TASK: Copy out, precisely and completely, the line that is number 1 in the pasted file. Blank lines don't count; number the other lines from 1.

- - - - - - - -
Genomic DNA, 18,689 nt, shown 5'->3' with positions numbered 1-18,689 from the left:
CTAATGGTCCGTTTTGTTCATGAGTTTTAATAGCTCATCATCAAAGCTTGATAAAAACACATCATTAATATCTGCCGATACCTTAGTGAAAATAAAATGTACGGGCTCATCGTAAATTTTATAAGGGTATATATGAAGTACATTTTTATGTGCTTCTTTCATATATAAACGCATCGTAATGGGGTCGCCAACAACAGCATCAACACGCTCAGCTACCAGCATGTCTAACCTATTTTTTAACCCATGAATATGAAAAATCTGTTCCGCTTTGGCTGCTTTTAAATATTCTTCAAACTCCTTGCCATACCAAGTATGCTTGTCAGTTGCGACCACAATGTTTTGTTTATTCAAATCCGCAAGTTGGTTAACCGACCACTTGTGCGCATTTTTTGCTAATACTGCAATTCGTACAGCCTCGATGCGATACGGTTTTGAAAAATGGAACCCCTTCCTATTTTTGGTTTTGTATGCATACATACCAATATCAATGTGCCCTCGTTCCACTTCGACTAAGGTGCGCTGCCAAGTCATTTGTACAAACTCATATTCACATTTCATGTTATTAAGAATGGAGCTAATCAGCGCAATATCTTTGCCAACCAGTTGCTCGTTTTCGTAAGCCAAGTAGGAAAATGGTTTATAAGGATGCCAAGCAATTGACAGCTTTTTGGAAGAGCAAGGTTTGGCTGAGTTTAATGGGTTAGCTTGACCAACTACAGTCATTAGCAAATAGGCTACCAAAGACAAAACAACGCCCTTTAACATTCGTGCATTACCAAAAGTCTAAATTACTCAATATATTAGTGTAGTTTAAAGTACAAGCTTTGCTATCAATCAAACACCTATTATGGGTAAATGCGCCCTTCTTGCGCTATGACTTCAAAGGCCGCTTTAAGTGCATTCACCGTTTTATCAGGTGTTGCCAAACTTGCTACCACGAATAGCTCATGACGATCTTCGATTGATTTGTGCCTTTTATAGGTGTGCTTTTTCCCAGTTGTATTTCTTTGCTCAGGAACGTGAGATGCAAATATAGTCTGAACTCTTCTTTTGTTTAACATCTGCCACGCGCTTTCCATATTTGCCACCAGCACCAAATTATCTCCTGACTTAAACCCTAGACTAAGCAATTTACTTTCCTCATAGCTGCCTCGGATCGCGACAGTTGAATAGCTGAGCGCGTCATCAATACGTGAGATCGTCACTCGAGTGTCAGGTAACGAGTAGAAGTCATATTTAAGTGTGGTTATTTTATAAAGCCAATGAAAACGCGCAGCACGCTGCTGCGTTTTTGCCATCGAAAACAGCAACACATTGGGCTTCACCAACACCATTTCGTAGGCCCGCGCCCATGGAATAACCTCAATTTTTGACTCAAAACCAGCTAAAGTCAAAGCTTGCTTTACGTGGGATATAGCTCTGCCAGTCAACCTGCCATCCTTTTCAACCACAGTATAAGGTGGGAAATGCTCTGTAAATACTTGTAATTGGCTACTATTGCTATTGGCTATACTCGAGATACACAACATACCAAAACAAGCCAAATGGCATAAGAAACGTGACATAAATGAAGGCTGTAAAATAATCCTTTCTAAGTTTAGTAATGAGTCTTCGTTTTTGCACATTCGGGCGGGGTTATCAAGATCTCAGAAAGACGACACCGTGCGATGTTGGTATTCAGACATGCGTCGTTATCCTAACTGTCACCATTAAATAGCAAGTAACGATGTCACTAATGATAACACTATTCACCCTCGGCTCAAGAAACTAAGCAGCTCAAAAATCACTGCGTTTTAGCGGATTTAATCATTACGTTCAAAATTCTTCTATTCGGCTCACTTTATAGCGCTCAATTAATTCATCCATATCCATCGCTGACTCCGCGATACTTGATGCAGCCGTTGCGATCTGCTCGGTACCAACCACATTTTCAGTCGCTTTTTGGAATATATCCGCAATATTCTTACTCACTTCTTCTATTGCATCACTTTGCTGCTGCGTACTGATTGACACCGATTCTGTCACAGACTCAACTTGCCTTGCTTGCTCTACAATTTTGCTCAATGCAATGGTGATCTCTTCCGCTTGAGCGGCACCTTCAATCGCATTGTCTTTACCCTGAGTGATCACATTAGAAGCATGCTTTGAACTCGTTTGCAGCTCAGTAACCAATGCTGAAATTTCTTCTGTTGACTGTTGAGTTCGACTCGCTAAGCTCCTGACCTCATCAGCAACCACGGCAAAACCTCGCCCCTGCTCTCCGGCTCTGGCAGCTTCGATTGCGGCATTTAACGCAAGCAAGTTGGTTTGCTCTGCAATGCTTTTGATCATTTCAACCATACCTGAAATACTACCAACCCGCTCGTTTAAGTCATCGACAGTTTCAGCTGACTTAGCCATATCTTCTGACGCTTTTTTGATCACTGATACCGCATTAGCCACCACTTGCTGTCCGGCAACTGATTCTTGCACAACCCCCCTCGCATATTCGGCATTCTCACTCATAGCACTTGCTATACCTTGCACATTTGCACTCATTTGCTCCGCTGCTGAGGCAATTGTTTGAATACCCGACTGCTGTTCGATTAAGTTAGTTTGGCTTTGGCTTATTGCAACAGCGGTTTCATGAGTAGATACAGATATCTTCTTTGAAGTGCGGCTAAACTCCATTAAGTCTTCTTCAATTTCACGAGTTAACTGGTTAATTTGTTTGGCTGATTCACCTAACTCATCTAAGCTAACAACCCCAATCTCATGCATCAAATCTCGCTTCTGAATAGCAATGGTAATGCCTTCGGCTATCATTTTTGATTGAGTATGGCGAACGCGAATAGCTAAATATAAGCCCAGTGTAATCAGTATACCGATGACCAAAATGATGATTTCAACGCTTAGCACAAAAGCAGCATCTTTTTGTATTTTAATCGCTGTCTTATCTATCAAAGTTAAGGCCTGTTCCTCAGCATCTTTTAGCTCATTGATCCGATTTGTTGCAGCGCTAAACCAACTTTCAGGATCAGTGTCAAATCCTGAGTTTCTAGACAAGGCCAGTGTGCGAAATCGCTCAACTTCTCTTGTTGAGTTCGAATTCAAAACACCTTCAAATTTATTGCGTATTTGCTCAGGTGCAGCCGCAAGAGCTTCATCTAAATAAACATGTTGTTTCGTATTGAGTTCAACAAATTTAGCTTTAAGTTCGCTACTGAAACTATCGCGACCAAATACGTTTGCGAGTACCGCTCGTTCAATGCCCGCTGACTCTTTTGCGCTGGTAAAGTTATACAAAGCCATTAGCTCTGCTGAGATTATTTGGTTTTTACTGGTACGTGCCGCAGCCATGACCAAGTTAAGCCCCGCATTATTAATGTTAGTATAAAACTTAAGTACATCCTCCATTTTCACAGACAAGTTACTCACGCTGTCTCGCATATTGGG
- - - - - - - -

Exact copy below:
Genomic DNA, 18,689 nt, shown 5'->3' with positions numbered 1-18,689 from the left: